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Title: The origin of cattle from Neolithic to early Bronze Age China
Author: Yu, Chong
ISNI:       0000 0004 5918 1213
Awarding Body: University of Aberdeen
Current Institution: University of Aberdeen
Date of Award: 2015
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Cattle (Bos taurus) - the domesticated form of aurochs (Bos primigenius), was an important animal to humans since prehistoric times, not simply for food, but also provided hide, blood, dung and contributed greatly to the exploitation of dairy products, traction and the organization of human beliefs, cultural attitudes and social complexity. The early exploration of cattle pastoralism pointed to the region of Near East during the 11th and 10th millennia BP and spread southward and westward into neighboring regions soon after its establishment. Zooarchaeological data also provide substantial information on an increasing economic importance of cattle for both meat and milk production in these areas. As an independent locus of origin of food productions, Yangzi and Yellow River Basins of China were thought to be the birth place of many important crops and animals, including rice, millet, pigs and dogs. Wheat, barley, sheep, goats, and horses were introduced, already domesticated, from elsewhere. The possibilities of both indigenous domestication and introduction of cattle were raised; however, the precise circumstances of the earliest phases of cattle domestication remain mysterious due to the absence of convincing biometry approaches for the reconstruction of the original size and shape of the animals. This thesis provides the widest ranging review of Bos (including Bos primigenius, Bos taurus and Bos gaurus) material in China to date, bringing together Bos bone biometrical information from Early Neolithic to Early Bronze Age (10,000 to 3,600 BP), in order to gain a better understanding of the morphological variation of this animal in a biological point of view - the main indicator for tracing domestication (both locally and imported from elsewhere). This study demonstrates that, during Early Neolithic, aurochs were widely hunted base on the relatively large body size compared to the standard animal and later samples. The general size diminution of Bos in the studied region makes its first appearance in upper and middle Yellow River Valley no later than 5,500 BP. Small-sized domesticated cattle was intensively used in central China since 4,500 BP. Domesticated cattle was introduced to China from Near East through Middle Asia. The new custom of milk exploitation, wheat field soil preparation, and the increase demand of sacrificial use may be the pull factors of the expansion and the incorporation of cattle husbandry.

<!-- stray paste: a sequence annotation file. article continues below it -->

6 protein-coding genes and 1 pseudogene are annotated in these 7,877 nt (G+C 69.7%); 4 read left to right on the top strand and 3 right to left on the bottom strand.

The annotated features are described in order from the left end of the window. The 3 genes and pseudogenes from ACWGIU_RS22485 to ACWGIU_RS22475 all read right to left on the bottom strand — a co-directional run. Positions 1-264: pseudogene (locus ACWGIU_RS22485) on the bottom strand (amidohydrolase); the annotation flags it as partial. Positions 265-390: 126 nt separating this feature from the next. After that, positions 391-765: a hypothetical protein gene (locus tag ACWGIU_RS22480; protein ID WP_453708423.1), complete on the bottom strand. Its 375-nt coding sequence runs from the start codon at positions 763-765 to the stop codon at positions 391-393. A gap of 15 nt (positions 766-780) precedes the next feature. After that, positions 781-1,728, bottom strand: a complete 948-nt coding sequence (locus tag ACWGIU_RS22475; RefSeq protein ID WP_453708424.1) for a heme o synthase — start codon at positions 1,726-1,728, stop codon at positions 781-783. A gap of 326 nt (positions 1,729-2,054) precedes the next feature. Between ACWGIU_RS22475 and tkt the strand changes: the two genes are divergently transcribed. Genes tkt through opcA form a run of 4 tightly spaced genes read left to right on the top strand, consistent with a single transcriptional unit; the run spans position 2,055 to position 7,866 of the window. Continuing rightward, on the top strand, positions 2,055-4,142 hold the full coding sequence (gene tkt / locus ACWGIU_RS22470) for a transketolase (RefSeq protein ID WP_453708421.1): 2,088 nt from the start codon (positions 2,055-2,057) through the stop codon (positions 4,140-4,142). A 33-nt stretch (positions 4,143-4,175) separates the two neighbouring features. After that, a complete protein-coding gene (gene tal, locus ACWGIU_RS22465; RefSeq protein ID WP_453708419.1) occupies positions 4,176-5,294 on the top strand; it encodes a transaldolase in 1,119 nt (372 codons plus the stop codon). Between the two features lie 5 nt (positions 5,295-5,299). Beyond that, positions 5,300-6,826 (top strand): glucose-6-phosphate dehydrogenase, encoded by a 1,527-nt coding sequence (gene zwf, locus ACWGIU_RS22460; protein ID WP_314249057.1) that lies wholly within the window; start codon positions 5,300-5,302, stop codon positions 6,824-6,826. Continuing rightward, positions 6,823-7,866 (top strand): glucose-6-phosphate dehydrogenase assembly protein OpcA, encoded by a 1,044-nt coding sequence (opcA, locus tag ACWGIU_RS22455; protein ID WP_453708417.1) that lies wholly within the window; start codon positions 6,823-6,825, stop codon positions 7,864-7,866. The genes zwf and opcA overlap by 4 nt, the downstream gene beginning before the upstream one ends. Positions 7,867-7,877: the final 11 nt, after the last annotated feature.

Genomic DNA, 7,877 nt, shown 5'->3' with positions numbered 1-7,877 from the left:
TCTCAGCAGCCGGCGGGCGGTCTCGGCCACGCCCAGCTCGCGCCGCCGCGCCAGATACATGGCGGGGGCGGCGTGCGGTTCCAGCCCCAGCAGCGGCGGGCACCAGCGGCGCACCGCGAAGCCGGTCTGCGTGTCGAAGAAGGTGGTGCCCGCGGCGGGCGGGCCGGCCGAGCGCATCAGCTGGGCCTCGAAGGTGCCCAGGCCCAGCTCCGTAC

Supervisor: Not available Sponsor: European-Chinese Bioarchaeology Collaboration ; CO-REACH ; Groupement de Recherche Européen ; International Council for Archaeozoology Committee
Qualification Name: Thesis (Ph.D.) Qualification Level: Doctoral
EThOS ID:  DOI: Not available
Keywords: Cattle